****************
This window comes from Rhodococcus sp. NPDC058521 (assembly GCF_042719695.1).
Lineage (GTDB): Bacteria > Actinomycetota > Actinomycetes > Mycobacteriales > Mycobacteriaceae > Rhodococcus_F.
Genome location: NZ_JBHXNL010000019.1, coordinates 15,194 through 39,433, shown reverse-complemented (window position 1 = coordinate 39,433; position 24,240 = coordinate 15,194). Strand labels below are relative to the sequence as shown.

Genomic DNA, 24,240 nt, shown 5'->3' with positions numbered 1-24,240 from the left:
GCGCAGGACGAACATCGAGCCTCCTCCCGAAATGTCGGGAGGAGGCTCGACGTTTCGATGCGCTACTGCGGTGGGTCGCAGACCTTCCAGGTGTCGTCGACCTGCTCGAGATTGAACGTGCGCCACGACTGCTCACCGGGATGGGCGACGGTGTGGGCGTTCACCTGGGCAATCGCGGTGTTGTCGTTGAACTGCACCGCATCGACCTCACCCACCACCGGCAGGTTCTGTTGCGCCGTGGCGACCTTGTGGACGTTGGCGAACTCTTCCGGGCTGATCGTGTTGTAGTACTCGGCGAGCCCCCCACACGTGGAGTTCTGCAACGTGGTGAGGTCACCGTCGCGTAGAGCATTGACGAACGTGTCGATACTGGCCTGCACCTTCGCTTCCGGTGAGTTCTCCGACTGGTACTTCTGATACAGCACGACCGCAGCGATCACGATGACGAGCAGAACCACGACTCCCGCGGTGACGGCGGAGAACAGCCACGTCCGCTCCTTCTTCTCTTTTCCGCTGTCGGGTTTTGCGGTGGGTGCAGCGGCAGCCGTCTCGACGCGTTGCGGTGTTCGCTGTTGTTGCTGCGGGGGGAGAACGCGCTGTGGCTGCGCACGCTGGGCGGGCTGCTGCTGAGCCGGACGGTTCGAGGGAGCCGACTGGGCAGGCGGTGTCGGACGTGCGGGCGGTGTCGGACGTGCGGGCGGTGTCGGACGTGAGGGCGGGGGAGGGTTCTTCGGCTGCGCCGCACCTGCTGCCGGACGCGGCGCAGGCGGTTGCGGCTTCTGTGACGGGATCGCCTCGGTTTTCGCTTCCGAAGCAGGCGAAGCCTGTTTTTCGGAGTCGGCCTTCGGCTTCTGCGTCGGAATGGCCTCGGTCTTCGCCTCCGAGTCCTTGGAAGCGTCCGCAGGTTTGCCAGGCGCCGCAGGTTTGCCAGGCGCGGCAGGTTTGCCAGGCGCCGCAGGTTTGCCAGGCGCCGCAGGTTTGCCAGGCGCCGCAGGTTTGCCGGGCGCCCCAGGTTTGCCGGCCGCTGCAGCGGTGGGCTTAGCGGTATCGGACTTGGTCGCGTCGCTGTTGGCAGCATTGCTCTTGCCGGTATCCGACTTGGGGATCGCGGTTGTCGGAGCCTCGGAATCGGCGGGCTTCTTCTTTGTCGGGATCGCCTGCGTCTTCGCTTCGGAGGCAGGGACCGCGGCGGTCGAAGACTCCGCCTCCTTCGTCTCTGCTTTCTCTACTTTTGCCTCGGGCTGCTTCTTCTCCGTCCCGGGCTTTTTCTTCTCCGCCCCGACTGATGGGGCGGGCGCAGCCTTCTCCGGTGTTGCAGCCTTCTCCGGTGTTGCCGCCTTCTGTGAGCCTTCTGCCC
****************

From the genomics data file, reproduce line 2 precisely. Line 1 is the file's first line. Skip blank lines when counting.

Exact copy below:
Lineage (GTDB): Bacteria > Actinomycetota > Actinomycetes > Mycobacteriales > Mycobacteriaceae > Rhodococcus_F.